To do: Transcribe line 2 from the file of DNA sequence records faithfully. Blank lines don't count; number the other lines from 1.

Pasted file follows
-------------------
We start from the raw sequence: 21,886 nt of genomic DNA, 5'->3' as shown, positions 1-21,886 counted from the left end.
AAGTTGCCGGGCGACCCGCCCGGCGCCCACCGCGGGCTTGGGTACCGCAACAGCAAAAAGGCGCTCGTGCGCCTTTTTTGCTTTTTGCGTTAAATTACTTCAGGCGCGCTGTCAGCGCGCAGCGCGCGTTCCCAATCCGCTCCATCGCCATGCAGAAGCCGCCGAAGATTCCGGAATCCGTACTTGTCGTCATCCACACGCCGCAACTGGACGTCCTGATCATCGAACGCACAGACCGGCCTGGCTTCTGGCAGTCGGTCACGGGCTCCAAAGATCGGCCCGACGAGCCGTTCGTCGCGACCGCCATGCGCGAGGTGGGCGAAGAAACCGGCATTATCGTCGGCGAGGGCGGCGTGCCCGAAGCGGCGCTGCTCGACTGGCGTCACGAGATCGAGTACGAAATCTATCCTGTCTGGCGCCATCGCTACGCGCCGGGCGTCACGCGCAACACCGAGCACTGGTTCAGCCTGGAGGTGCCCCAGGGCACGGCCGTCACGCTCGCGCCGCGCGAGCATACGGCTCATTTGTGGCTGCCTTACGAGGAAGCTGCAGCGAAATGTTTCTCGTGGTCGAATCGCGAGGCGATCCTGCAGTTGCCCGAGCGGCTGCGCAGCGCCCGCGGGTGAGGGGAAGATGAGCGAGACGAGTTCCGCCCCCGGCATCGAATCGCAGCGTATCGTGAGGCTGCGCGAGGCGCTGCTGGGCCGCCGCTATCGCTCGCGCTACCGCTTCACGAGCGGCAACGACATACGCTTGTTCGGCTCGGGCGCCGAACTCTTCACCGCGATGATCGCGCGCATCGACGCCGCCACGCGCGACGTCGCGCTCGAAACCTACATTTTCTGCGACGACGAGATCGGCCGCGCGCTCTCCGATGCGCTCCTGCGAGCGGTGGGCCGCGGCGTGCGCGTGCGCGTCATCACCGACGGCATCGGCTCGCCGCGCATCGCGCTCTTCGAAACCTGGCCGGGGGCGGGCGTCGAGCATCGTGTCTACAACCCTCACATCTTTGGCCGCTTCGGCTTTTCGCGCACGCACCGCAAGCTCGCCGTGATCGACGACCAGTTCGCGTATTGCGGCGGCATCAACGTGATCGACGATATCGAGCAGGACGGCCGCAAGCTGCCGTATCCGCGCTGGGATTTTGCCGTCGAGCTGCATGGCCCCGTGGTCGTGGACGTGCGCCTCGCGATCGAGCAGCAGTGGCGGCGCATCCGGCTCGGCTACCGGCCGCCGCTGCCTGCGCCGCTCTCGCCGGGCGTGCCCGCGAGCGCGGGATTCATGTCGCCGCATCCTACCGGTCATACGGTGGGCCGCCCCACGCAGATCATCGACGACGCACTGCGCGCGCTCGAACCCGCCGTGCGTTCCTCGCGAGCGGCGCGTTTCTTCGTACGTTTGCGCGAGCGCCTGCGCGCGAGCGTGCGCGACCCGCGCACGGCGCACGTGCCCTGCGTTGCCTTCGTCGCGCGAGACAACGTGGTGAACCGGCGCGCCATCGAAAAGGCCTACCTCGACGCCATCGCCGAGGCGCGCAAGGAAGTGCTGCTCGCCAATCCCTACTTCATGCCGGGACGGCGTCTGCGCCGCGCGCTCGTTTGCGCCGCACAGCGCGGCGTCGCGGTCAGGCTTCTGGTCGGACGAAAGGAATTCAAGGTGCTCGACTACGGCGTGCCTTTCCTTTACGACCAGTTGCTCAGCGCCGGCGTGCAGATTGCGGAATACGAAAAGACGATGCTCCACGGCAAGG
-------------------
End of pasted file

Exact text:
AAGTTGCCGGGCGACCCGCCCGGCGCCCACCGCGGGCTTGGGTACCGCAACAGCAAAAAGGCGCTCGTGCGCCTTTTTTGCTTTTTGCGTTAAATTACTTCAGGCGCGCTGTCAGCGCGCAGCGCGCGTTCCCAATCCGCTCCATCGCCATGCAGAAGCCGCCGAAGATTCCGGAATCCGTACTTGTCGTCATCCACACGCCGCAACTGGACGTCCTGATCATCGAACGCACAGACCGGCCTGGCTTCTGGCAGTCGGTCACGGGCTCCAAAGATCGGCCCGACGAGCCGTTCGTCGCGACCGCCATGCGCGAGGTGGGCGAAGAAACCGGCATTATCGTCGGCGAGGGCGGCGTGCCCGAAGCGGCGCTGCTCGACTGGCGTCACGAGATCGAGTACGAAATCTATCCTGTCTGGCGCCATCGCTACGCGCCGGGCGTCACGCGCAACACCGAGCACTGGTTCAGCCTGGAGGTGCCCCAGGGCACGGCCGTCACGCTCGCGCCGCGCGAGCATACGGCTCATTTGTGGCTGCCTTACGAGGAAGCTGCAGCGAAATGTTTCTCGTGGTCGAATCGCGAGGCGATCCTGCAGTTGCCCGAGCGGCTGCGCAGCGCCCGCGGGTGAGGGGAAGATGAGCGAGACGAGTTCCGCCCCCGGCATCGAATCGCAGCGTATCGTGAGGCTGCGCGAGGCGCTGCTGGGCCGCCGCTATCGCTCGCGCTACCGCTTCACGAGCGGCAACGACATACGCTTGTTCGGCTCGGGCGCCGAACTCTTCACCGCGATGATCGCGCGCATCGACGCCGCCACGCGCGACGTCGCGCTCGAAACCTACATTTTCTGCGACGACGAGATCGGCCGCGCGCTCTCCGATGCGCTCCTGCGAGCGGTGGGCCGCGGCGTGCGCGTGCGCGTCATCACCGACGGCATCGGCTCGCCGCGCATCGCGCTCTTCGAAACCTGGCCGGGGGCGGGCGTCGAGCATCGTGTCTACAACCCTCACATCTTTGGCCGCTTCGGCTTTTCGCGCACGCACCGCAAGCTCGCCGTGATCGACGACCAGTTCGCGTATTGCGGCGGCATCAACGTGATCGACGATATCGAGCAGGACGGCCGCAAGCTGCCGTATCCGCGCTGGGATTTTGCCGTCGAGCTGCATGGCCCCGTGGTCGTGGACGTGCGCCTCGCGATCGAGCAGCAGTGGCGGCGCATCCGGCTCGGCTACCGGCCGCCGCTGCCTGCGCCGCTCTCGCCGGGCGTGCCCGCGAGCGCGGGATTCATGTCGCCGCATCCTACCGGTCATACGGTGGGCCGCCCCACGCAGATCATCGACGACGCACTGCGCGCGCTCGAACCCGCCGTGCGTTCCTCGCGAGCGGCGCGTTTCTTCGTACGTTTGCGCGAGCGCCTGCGCGCGAGCGTGCGCGACCCGCGCACGGCGCACGTGCCCTGCGTTGCCTTCGTCGCGCGAGACAACGTGGTGAACCGGCGCGCCATCGAAAAGGCCTACCTCGACGCCATCGCCGAGGCGCGCAAGGAAGTGCTGCTCGCCAATCCCTACTTCATGCCGGGACGGCGTCTGCGCCGCGCGCTCGTTTGCGCCGCACAGCGCGGCGTCGCGGTCAGGCTTCTGGTCGGACGAAAGGAATTCAAGGTGCTCGACTACGGCGTGCCTTTCCTTTACGACCAGTTGCTCAGCGCCGGCGTGCAGATTGCGGAATACGAAAAGACGATGCTCCACGGCAAGG